Investment Decisions of Nonprofit Firms: Evidence from Hospitals

67 Pages Posted: 15 Oct 2013

See all articles by Manuel Adelino

Manuel Adelino

Duke University; Duke Innovation & Entrepreneurship Initiative; National Bureau of Economic Research (NBER); Centre for Economic Policy Research (CEPR)

Katharina Lewellen

Dartmouth College - Tuck School of Business

Anant K. Sundaram

Tuck School of Business at Dartmouth

Date Written: October 14, 2013

Abstract

More than 20% of U.S. firms are nonprofit, yet this organizational form has received little attention in corporate finance. This paper takes a step towards closing this gap by examining investment choices of nonprofit hospitals. Most hospitals hold large financial assets, and hospital-specific shocks to the performance of these assets are likely unrelated to investment opportunities. We use this setting to test how shocks to cash flows affect hospital investment. We find that capital expenditures increase, on average, by 10-28 cents for every dollar received from financial assets. The sensitivity is similar to that found earlier for shareholder owned corporations, and it is driven by spending on buildings and medical equipment. We do not find that hospital executives are significantly "paid for luck", or that spending on salaries of other personnel and perks responds significantly to cash flow shocks. Hospitals with an apparent tendency to overspend on medical procedures do not exhibit higher investment-cash flow sensitivities than otherwise comparable hospitals. However, the sensitivities are higher for hospitals that appear financially constrained.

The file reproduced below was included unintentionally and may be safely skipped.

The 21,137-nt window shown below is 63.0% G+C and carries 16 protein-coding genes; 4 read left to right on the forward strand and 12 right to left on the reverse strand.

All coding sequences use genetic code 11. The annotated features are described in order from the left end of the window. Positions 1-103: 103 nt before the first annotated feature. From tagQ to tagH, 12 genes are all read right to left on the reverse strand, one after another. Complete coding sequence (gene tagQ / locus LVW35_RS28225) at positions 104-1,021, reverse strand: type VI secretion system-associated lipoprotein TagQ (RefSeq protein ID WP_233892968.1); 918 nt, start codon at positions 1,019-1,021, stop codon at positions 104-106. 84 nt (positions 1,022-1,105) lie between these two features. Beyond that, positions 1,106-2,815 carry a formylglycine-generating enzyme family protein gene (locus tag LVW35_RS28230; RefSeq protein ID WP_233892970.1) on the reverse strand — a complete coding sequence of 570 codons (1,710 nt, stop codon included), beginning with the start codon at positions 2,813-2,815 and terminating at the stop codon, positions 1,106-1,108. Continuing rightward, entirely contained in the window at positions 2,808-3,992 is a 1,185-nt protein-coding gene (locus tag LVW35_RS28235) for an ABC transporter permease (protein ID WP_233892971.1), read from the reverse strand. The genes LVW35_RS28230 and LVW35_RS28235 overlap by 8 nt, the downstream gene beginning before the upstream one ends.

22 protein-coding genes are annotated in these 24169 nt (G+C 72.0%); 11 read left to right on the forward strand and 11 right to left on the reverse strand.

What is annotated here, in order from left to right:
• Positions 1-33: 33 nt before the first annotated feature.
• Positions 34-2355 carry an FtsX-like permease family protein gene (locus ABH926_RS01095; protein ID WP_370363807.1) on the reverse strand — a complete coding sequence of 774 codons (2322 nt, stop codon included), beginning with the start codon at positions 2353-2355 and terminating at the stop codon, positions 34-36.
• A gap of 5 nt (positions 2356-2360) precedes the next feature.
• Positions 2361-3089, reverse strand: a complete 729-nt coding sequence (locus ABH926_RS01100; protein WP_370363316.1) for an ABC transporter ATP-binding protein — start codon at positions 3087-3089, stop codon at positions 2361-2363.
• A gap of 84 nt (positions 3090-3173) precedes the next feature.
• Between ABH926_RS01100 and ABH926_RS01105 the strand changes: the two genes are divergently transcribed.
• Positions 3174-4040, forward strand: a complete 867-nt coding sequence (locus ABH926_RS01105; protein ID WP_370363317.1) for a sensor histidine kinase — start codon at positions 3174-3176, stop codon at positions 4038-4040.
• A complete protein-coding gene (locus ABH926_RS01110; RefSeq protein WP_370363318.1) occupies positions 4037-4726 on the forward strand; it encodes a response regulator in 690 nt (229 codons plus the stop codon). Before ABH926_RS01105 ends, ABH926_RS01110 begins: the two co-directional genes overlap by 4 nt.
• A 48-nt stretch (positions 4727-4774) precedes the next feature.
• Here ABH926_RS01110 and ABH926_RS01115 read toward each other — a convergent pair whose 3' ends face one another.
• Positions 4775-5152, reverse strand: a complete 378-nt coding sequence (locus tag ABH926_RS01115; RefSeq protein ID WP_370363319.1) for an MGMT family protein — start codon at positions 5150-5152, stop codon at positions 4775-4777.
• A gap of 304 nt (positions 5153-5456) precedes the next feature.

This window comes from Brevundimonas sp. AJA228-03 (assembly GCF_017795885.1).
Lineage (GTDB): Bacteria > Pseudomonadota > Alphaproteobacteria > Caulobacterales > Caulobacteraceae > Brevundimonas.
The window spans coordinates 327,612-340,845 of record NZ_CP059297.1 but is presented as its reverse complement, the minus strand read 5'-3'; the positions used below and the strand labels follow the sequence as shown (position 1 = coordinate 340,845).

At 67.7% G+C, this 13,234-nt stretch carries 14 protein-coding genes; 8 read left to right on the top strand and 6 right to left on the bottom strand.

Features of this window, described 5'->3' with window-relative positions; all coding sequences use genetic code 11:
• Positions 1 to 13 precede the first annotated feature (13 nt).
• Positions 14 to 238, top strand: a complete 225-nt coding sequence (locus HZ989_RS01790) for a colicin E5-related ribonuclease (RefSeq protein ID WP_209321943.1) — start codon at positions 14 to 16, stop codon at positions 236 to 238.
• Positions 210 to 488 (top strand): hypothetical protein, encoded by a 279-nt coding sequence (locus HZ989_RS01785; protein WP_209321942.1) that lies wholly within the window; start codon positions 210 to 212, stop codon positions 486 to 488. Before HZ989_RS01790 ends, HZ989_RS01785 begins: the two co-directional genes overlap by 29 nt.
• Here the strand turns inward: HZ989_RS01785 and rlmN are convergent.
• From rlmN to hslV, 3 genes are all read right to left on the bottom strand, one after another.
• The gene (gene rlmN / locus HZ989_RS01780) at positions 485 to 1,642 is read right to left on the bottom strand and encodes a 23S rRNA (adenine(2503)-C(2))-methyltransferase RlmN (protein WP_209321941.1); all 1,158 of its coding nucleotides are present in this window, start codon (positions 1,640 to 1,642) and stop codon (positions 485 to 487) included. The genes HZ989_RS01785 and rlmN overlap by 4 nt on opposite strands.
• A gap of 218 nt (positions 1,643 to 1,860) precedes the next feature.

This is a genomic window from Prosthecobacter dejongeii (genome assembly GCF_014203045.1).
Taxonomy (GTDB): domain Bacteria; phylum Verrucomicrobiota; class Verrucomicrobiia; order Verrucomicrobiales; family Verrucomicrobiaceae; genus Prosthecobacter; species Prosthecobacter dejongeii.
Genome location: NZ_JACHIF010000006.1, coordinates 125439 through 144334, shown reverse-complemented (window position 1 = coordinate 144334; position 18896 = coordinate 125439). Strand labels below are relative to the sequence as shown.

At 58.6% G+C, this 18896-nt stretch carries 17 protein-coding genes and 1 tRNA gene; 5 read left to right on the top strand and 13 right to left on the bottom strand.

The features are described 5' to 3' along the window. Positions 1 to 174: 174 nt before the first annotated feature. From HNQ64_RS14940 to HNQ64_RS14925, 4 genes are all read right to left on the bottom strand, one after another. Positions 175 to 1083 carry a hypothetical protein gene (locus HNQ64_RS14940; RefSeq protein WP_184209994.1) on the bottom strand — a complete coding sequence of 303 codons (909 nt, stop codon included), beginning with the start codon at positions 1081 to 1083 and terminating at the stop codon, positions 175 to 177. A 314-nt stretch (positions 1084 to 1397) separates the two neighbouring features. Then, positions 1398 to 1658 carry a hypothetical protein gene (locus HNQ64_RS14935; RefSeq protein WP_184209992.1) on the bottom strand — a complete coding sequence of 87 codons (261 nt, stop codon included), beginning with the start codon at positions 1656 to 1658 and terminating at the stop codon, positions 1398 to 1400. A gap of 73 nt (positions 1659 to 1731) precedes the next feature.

Keywords: Investment, Cash Flows, Nonprofits, Hospitals

JEL Classification: G31, G32, L31

Suggested Citation

Adelino, Manuel and Lewellen, Katharina and Sundaram, Anant K., Investment Decisions of Nonprofit Firms: Evidence from Hospitals (October 14, 2013). Journal of Finance, Forthcoming, Available at SSRN: https://ssrn.com/abstract=2340144

Manuel Adelino

Duke University ( email )

Duke Innovation & Entrepreneurship Initiative ( email )

215 Morris St., Suite 300
Durham, NC 27701
United States

National Bureau of Economic Research (NBER) ( email )

1050 Massachusetts Avenue
Cambridge, MA 02138
United States

Centre for Economic Policy Research (CEPR) ( email )

London
United Kingdom

Katharina Lewellen (Contact Author)

Dartmouth College - Tuck School of Business ( email )

Hanover, NH 03755
United States

Anant K. Sundaram

Tuck School of Business at Dartmouth ( email )

100 Tuck Hall
Hanover, NH 03755
United States
603-646-8248 (Phone)
603-646-1308 (Fax)

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